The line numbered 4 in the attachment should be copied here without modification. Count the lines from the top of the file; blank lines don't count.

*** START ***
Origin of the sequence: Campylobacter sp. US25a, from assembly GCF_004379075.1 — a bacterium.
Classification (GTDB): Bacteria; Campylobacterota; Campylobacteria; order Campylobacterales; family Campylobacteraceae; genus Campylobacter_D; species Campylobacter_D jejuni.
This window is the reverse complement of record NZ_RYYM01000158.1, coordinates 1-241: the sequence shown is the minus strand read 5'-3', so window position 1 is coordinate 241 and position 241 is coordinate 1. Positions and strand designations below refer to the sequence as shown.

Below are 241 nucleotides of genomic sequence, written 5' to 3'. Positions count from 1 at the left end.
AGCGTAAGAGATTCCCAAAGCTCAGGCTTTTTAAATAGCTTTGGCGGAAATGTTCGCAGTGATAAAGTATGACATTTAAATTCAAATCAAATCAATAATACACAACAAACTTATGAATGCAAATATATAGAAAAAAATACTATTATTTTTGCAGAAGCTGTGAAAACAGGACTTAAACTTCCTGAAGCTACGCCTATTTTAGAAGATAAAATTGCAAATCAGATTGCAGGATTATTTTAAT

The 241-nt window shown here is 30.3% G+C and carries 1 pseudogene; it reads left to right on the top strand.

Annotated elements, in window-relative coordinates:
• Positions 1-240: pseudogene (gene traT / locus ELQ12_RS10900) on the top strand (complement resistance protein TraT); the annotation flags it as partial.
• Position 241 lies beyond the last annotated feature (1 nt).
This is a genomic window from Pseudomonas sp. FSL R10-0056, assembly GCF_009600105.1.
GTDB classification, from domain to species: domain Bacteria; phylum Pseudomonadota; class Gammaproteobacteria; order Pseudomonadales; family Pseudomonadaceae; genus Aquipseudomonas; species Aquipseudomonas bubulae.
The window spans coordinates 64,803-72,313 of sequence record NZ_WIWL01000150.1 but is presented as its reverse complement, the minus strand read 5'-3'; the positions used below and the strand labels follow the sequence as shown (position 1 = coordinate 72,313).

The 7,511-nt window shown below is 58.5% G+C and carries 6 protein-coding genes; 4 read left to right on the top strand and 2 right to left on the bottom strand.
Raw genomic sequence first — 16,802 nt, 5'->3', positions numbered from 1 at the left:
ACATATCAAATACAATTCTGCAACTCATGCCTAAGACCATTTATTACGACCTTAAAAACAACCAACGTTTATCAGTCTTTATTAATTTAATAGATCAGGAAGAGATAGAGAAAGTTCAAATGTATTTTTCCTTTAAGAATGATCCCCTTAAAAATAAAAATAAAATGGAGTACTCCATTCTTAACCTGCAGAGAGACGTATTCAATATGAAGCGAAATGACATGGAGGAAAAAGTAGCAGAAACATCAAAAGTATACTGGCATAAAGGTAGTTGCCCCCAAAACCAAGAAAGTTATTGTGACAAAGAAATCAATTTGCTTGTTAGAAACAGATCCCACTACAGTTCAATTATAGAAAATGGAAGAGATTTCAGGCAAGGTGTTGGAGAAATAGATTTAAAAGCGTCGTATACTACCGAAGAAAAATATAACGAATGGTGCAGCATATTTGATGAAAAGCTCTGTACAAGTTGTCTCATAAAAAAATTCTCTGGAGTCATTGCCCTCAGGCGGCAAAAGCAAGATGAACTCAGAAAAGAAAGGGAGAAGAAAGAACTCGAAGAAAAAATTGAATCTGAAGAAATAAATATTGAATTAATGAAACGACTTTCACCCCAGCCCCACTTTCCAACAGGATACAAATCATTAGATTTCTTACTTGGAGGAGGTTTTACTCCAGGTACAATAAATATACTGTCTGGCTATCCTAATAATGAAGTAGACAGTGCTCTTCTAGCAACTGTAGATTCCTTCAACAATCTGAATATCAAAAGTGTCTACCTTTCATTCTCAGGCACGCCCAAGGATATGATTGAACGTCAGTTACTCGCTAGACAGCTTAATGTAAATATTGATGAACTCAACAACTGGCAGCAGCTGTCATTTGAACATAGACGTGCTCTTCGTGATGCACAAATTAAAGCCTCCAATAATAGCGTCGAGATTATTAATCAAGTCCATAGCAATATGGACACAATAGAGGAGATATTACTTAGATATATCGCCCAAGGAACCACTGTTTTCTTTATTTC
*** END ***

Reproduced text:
Below are 241 nucleotides of genomic sequence, written 5' to 3'. Positions count from 1 at the left end.